The photo of Panther Falls (above) was shot using 1/100 of a second to show the water movement like the human eye perceives it while the photo of water spraying over a rock (below) was taken at 1/1000 of a second to suspend the water drops in time.
In the next photo of Decew Falls, a slow shutter speed of 1/8 of a second was used to make the waterfall look more delicate with strands of falling water.
Filters for Waterfalls
A warming polarizer is an essential filter for waterfall photography. It is best used on overcast days not only to remove reflective glare but also to counteract the blue cast of overcast light. In the two photos below, the left image shows a waterfall scene (Cat Creek Falls in Kananaskis) photographed without a polarizer while the photo on the right shows the same scene photographed with a warming polarizer. The differences are remarkable! And a polarizer is simple to use: just spin it around on your lens and what you see is what you get. Warming polarizers are available from almost every filter manufacturer so check with your local camera store.
Gold-N-Blue or Blue-Yellow Polarizer
Rather than remove reflective glare, these filters colour reflections either blue or gold depending with the rotation of the filter. On overcast days, water and wet rocks take on a grey sheen which suck the life out of the photo. The Cokin Blue-Yellow Polarizer or the Singh-Ray Gold-N-Blue Polarizer can bring the life back by adding colour to the scene. We can see the effects in the image below; the top version is without any filter while the second and third versions are with the Singh-Ray Gold-N-Blue Polarizer rotated to gold and then to blue.
We especially like to use this filter in scenes where the spray from the waterfall has soaked the surrounding rocks so that these wet rocks take on a dramatic sheen of gold or blue depending on how you rotate the filter.
Neutral Density filter
This filter simply reduces the amount of light coming into your camera so you can use a longer shutter speed for special effects. For example, on a sunny day at ISO 100, proper exposure for front lit waterfalls is 1/60 at f22. But what if you want to use ¼ of a second for misty effects? You are already stopped down to f22 and you can’t lower your ISO any more. The solution is a neutral density (ND) filter. These come in strengths of 2 to 8 stops. Let’s say you have a 5-stop ND filter with you. Pop it in front of your lens and magically your exposure of 1/60 of a second at f22 becomes ½ second at f22! Fortunately, you won’t have to do the math to get your filter to work; your camera meter will figure it out for you. We use an ND filter whenever we want to create a misty ethereal look to our waterfall photos. The photo below of Tangle Falls in Jasper National Park was made using a 5-stop ND filter to give a shutter speed of two seconds.
To learn more about filters stay tuned for our new eBook on Essential and Advanced Filters for Nature Photography that will be released before the end of May!
Putting it all together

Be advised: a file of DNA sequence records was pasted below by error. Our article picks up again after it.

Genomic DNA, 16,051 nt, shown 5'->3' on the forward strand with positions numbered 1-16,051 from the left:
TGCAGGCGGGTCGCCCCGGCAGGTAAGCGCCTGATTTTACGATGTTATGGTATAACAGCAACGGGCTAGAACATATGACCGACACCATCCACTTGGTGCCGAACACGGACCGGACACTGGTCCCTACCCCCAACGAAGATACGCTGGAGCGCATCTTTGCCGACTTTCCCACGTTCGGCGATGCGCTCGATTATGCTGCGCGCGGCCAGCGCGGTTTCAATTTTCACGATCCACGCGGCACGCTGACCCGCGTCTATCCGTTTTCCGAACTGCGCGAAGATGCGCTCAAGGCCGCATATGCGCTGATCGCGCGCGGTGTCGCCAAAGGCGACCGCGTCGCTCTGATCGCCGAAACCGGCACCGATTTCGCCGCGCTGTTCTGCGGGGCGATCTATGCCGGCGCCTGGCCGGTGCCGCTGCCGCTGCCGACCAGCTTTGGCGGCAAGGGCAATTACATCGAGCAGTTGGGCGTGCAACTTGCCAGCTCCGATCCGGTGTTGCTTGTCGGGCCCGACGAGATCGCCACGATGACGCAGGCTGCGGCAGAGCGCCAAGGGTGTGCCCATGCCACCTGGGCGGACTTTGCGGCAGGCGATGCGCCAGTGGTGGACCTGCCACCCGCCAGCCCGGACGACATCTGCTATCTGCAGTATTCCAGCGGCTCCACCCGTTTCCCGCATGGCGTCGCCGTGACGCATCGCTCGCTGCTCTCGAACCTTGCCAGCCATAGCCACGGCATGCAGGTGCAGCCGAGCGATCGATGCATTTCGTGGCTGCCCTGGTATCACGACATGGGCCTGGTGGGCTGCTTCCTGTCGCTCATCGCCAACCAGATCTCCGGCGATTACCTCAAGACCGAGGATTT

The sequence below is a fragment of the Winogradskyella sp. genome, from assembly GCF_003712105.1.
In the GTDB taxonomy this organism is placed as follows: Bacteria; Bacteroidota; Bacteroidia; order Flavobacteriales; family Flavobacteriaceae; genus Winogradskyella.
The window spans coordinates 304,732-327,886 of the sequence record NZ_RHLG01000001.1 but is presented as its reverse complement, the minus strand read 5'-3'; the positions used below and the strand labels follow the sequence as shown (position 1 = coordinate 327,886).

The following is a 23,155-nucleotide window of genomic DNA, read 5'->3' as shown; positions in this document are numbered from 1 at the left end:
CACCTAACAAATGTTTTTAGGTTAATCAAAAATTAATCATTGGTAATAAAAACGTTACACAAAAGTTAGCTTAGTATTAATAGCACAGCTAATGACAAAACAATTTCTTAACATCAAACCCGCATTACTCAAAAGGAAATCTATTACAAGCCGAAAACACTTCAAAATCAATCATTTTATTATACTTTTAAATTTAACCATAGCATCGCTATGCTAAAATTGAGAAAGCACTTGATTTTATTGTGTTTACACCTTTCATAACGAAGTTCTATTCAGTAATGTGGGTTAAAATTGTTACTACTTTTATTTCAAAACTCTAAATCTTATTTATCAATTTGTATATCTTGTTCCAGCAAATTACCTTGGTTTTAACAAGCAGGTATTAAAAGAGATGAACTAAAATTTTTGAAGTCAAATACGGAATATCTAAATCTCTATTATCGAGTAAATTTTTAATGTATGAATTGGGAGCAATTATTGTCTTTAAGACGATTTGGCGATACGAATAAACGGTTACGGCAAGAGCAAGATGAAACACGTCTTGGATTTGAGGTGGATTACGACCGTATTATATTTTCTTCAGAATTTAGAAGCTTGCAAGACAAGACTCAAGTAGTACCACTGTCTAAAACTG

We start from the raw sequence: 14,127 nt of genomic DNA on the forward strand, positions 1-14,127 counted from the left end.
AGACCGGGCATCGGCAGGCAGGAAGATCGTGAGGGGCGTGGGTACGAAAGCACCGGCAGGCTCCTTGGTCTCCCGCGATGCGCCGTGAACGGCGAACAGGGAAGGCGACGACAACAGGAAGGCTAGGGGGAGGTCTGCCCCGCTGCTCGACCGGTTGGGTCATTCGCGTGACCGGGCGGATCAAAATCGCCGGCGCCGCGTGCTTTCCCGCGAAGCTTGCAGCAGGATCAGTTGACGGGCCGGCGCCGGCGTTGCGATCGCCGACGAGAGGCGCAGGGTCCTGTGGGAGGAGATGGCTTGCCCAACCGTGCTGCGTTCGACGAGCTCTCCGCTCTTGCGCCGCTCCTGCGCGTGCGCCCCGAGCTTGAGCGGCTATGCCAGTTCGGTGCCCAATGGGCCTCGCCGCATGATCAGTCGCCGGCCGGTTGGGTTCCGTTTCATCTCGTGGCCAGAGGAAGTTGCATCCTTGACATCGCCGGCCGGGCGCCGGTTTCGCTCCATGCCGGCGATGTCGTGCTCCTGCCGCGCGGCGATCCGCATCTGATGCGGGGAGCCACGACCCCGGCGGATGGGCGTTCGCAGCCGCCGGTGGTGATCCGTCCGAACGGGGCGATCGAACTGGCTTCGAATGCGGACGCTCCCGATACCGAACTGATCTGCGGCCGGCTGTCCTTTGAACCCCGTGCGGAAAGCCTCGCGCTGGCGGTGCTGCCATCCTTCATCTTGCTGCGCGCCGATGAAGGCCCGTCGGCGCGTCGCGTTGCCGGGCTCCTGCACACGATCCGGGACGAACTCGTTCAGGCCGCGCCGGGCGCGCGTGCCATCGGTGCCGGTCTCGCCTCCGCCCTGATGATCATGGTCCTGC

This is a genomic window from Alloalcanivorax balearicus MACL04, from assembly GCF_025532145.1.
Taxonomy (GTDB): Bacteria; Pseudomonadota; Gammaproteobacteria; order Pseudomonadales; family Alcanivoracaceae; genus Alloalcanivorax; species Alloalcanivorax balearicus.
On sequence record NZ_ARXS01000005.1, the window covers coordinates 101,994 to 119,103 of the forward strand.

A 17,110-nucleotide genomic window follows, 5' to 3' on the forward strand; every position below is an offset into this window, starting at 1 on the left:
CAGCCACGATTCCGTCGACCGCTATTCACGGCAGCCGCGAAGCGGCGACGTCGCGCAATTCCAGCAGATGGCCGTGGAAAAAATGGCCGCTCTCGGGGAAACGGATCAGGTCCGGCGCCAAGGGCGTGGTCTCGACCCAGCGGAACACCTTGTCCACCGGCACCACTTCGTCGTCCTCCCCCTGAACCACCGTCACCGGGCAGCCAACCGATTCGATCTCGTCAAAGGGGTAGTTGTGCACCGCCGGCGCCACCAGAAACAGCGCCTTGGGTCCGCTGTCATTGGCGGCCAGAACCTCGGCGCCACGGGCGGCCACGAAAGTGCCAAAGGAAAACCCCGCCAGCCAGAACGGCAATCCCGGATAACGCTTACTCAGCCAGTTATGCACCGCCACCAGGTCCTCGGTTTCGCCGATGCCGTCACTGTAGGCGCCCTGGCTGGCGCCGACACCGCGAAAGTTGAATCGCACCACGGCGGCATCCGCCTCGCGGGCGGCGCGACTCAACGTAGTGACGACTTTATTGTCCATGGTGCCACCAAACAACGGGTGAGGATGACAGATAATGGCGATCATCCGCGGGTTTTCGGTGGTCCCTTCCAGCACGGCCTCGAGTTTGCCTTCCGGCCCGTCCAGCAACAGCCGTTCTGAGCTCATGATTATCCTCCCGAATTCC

Good waterfall photos are not just off-the-cuff endeavours; it takes planning and hard work to create strong images. Our first visit to a new waterfall is really about scouting for the potential in the scene. Is this spot best at sunrise, mid-day, sunset, or under overcast light? What shutter speed will render the falls the way we want to portray them? Do we need filters to enhance the scene? Once we decide how we want to portray the falls then we put all our techniques together to give us images that are strong and attractive. We hope to bring back some wonderful waterfall images from our time in Iceland – stay tuned!
Beyond the Rectangle
When we think of a photograph, we envision a rectangular image. We capture our photographic vision constrained in rectangular frames with an aspect ratio of 3:2 (dSLR’s) or 4:3 (point-n-shoots). It’s a rare photographer that strays from the rectangle. Even the few photographers who use square format cameras most often crop their images after the fact to present the final work as a rectangle.
Scientists have determined that humans’ natural view of the world is a horizontal oval and as such a horizontal rectangular frame best approximates our world view. No wonder the vast majority of images are composed in horizontal format — this is naturally the way we see the world.
The point of this article is simple: if you want to shake things up with your photographs, one of the easiest things to do is stay away from the everyday horizontal rectangle.
The image above shows the standard 3:2 format of most dSLR cameras.
Vertical images are less natural and less comfortable for us to view than are horizontal images. A vertical rectangle just by orientation creates visual tension so subjects that work with this tension will make the vertical photo all the more powerful. Most people prefer vertical images that are not too elongated; for example, the 4:3 ratio of the point-n-shoot or medium format camera better lends itself to vertical presentation than does the 3:2 format of 35mm. To really make a vertical image from a 35mm camera sing compositionally, you either need a naturally occurring vertical subject (human figure, trees, or tall buildings) or you need to have strong elements of design that take your eye through the picture space in a dynamic fashion.